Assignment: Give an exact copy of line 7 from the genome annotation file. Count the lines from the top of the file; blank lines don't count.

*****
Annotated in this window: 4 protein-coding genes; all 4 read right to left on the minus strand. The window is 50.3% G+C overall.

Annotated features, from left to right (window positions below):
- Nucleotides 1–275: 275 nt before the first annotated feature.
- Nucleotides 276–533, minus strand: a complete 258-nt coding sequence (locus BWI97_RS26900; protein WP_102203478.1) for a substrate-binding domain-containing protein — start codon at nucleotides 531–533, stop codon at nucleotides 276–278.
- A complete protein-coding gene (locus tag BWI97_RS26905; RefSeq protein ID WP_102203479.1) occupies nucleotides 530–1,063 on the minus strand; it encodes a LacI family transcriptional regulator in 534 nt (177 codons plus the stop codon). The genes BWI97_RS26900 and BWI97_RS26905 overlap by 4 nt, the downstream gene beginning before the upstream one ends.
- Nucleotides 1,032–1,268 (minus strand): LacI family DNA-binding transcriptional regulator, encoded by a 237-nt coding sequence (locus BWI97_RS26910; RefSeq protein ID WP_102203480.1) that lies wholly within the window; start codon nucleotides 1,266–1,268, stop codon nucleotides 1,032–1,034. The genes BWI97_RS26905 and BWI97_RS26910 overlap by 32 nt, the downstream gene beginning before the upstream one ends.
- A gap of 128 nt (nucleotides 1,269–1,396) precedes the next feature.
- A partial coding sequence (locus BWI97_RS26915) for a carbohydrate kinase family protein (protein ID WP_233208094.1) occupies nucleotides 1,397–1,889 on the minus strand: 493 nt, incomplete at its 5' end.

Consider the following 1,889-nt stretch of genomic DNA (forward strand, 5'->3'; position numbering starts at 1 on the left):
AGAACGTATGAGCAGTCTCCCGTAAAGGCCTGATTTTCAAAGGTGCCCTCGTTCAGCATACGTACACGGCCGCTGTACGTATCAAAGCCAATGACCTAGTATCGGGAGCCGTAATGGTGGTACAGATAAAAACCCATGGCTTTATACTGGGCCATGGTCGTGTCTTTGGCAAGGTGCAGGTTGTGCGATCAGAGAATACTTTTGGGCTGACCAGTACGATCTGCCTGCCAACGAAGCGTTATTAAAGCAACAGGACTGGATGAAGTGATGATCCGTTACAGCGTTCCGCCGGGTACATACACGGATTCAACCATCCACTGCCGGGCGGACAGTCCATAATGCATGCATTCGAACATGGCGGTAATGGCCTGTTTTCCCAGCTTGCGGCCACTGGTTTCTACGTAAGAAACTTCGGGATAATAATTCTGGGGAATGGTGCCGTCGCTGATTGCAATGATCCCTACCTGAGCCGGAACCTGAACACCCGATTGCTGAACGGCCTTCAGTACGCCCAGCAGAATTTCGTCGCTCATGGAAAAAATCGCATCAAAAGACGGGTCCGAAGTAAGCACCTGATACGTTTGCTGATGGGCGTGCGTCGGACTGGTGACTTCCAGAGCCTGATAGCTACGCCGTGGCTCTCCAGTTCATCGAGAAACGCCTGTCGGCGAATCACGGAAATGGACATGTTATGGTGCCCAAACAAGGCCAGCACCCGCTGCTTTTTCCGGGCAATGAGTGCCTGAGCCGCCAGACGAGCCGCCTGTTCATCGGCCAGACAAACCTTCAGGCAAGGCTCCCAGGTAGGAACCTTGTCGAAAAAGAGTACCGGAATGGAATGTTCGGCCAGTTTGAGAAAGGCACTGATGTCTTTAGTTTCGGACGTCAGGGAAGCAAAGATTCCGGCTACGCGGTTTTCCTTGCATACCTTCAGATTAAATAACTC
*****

- A gap of 128 nt (nucleotides 1,269–1,396) precedes the next feature.